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More than a marginal force

There are a lot of voters in India — perhaps more in rural areas, perhaps more among the lower castes — who are neither disinterested nor jaded. They are open, interested, and waiting to be included in the grand conversation about Indian democracy that is being carried out (as of now) on their behalf by others. Abhijit V Banerjee, Rohini Pande and Felix Su examine.

india Updated: Apr 13, 2009 20:52 IST

Elections are quite possibly India’s proudest achievement. Over the next few weeks, 700 million voters (more than four times the number in the next largest election — this week’s contest in Indonesia) will have the option to exercise their franchise, under conditions that are mostly safe and free from direct intimidation. And while some politicians will try to make it otherwise, most people will vote in their own name alone. After the election the loser will congratulate the winner and promise (however disingenuously) to work together with the winner for the country’s future. And that will be that.

It was not always like this. Ballot-box stuffing was common, as was voter intimidation. Unsurprisingly, the losers would often challenge the result. In some cases — most famously in Kashmir — the election did little to enhance the legitimacy of the government that it brought to power. But there has been enormous progress over the last decade, thanks to the Election Commission and the willingness of incumbent governments to give it a free hand. For India, where few government services inspire confidence, elections stand out as a remarkable example of state effectiveness.

Given this observation, it is ironic that Indian voters are not more enthusiastic about voting. In the 2004 national elections only 58 per cent voted. Moreover, the trend is not promising: In the 1998 elections 62 per cent voted, while in 1999, 60 per cent voted. In Uttar Pradesh, the biggest state in the country, only 48 per cent showed up at the polls in 2004.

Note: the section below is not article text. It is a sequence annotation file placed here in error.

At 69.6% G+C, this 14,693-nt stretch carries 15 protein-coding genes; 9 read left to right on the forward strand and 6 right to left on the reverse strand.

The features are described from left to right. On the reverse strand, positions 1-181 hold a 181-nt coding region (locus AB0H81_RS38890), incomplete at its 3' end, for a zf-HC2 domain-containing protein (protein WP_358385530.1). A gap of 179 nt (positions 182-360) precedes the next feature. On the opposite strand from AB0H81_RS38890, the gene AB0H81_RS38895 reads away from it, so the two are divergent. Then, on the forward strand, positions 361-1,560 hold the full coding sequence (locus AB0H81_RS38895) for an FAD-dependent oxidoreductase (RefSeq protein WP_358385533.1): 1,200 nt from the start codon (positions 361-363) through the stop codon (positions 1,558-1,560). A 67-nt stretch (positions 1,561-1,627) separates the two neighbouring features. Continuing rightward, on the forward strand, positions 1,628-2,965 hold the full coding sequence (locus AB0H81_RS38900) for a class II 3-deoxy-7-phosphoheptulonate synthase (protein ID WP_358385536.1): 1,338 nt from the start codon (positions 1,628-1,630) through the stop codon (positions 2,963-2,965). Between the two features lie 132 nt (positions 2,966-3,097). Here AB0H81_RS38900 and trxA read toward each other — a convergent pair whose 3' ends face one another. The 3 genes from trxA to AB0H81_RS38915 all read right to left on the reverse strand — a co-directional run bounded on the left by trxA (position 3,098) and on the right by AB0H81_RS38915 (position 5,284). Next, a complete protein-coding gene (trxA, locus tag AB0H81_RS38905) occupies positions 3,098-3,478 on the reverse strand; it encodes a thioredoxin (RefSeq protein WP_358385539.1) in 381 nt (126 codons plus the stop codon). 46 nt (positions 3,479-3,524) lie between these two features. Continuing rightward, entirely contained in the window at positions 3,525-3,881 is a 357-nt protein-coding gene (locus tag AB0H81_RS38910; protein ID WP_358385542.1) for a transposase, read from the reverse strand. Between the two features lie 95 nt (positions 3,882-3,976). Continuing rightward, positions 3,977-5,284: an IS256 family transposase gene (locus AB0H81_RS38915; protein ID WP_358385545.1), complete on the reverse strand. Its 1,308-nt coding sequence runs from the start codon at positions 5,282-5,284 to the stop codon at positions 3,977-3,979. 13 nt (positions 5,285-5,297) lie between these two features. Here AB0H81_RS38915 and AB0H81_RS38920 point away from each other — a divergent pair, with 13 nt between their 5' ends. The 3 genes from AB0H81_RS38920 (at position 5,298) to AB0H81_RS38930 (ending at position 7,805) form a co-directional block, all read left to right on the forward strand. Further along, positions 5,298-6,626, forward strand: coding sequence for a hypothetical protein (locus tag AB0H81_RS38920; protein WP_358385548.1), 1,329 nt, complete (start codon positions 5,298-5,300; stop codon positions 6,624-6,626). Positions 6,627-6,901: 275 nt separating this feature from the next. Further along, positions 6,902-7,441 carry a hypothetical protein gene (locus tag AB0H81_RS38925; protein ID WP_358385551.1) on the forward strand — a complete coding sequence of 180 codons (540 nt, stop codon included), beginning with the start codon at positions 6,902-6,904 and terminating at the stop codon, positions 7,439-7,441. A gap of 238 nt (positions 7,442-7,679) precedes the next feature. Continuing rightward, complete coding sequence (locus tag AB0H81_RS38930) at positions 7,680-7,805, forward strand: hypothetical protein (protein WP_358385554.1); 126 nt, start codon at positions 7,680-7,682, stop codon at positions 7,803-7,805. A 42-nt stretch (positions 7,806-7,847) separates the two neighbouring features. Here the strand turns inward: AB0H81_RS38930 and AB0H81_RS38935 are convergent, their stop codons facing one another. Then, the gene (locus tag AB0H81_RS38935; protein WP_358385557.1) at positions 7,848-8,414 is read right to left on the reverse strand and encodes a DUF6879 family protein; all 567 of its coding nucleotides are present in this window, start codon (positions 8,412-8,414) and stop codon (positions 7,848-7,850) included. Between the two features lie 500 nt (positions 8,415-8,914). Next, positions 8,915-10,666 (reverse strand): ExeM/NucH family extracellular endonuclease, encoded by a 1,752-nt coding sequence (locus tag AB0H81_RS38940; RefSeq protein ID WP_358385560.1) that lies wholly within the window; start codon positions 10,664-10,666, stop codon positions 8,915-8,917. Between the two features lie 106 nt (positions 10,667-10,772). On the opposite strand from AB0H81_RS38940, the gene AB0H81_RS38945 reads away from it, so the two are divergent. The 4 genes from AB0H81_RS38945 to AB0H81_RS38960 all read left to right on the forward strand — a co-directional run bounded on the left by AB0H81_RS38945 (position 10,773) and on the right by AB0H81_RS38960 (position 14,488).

One standard explanation for why citizens don’t vote is that they consider it irrelevant to their lives. For example, it’s often suggested that African Americans in the US have a substantially lower propensity to vote, as they believe, rightly or wrongly, that there’s little point in privileging one white guy over another, given that both will ignore them post-election.

The problem in India does not seem to be about class or ethnicity: in the 2008 Delhi Assembly elections, the turnout was only slightly lower in polling stations located in slum areas (56 per cent) than in non-slum areas (58 per cent). In the 2007 UP Assembly election, turnout in areas with a higher-than-median fraction of Scheduled Castes roughly mirrored the state average. However, it is not hard to imagine that many voters — cutting across class, caste and religion — might be relatively cynical about the government’s role in their lives, given the manifest evidence of government failure all around them. A different, seemingly similar, reason for not voting has to do with feeling disempowered. It’s not so much that citizens don’t want to vote, but rather that no one has taken the trouble to make the case to them that they should. The only people who ever ask them to vote are the politicians, who come around during elections, and less often afterwards.